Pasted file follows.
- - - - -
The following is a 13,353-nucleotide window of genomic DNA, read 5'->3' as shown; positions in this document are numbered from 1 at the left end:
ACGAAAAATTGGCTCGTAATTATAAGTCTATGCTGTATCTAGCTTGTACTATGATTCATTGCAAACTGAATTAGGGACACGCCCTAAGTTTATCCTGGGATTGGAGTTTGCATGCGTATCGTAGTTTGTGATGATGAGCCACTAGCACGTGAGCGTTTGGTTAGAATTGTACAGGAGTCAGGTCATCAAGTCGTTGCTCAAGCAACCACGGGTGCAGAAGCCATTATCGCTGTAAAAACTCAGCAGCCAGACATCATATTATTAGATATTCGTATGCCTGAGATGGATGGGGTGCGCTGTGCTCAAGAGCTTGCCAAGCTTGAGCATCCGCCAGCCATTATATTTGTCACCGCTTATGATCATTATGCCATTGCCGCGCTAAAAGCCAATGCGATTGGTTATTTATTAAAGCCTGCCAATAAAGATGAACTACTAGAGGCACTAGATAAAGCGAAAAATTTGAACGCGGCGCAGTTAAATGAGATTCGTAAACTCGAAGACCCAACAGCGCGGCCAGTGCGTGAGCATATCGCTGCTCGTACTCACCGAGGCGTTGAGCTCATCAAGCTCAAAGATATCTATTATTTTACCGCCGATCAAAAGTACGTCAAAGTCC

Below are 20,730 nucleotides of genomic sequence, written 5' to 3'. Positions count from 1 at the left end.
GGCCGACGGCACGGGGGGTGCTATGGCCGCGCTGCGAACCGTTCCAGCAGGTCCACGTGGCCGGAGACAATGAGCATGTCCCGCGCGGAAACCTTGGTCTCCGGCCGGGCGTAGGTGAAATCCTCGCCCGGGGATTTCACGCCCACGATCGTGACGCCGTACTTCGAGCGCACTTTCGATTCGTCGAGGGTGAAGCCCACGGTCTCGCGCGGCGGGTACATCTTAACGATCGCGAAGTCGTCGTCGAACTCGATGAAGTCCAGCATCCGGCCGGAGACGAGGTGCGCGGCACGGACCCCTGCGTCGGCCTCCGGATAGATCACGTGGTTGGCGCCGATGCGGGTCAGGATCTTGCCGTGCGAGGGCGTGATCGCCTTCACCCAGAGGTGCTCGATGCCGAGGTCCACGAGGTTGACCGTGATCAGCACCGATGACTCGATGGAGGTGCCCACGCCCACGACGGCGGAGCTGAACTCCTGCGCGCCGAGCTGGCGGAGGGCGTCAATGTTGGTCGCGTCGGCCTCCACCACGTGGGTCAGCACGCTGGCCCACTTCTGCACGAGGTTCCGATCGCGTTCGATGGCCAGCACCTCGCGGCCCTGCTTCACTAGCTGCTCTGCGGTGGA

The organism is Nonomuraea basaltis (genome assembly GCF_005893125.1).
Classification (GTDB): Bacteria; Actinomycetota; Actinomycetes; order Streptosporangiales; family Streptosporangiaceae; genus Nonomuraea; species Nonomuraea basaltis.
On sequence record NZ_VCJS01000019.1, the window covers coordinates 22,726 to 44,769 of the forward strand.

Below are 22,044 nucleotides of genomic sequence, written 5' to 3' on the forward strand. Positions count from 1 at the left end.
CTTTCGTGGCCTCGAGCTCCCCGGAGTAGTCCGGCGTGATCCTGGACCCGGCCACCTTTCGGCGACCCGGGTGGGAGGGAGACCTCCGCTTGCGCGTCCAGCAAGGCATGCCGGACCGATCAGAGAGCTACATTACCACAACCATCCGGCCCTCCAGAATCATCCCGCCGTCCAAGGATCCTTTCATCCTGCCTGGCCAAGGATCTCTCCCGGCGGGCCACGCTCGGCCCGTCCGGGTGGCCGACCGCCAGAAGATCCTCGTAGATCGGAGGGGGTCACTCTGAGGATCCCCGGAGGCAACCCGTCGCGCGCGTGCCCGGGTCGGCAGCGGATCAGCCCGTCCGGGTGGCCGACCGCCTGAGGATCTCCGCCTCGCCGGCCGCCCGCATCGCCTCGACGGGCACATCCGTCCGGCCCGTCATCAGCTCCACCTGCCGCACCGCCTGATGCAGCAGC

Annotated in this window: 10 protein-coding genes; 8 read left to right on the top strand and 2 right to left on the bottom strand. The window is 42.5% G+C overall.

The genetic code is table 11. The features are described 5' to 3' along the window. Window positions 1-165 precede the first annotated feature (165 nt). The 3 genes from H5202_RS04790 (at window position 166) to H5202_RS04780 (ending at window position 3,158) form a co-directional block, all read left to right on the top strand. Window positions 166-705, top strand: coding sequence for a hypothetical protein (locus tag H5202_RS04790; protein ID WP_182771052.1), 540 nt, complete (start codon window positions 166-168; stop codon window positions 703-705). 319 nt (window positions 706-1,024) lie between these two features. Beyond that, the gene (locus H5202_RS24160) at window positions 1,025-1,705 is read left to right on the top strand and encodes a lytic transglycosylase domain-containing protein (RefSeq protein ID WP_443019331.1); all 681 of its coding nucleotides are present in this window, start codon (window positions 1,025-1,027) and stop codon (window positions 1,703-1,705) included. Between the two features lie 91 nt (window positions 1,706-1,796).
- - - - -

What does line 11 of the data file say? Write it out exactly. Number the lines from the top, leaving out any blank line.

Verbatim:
The genetic code is table 11. The features are described 5' to 3' along the window. Window positions 1-165 precede the first annotated feature (165 nt). The 3 genes from H5202_RS04790 (at window position 166) to H5202_RS04780 (ending at window position 3,158) form a co-directional block, all read left to right on the top strand. Window positions 166-705, top strand: coding sequence for a hypothetical protein (locus tag H5202_RS04790; protein ID WP_182771052.1), 540 nt, complete (start codon window positions 166-168; stop codon window positions 703-705). 319 nt (window positions 706-1,024) lie between these two features. Beyond that, the gene (locus H5202_RS24160) at window positions 1,025-1,705 is read left to right on the top strand and encodes a lytic transglycosylase domain-containing protein (RefSeq protein ID WP_443019331.1); all 681 of its coding nucleotides are present in this window, start codon (window positions 1,025-1,027) and stop codon (window positions 1,703-1,705) included. Between the two features lie 91 nt (window positions 1,706-1,796).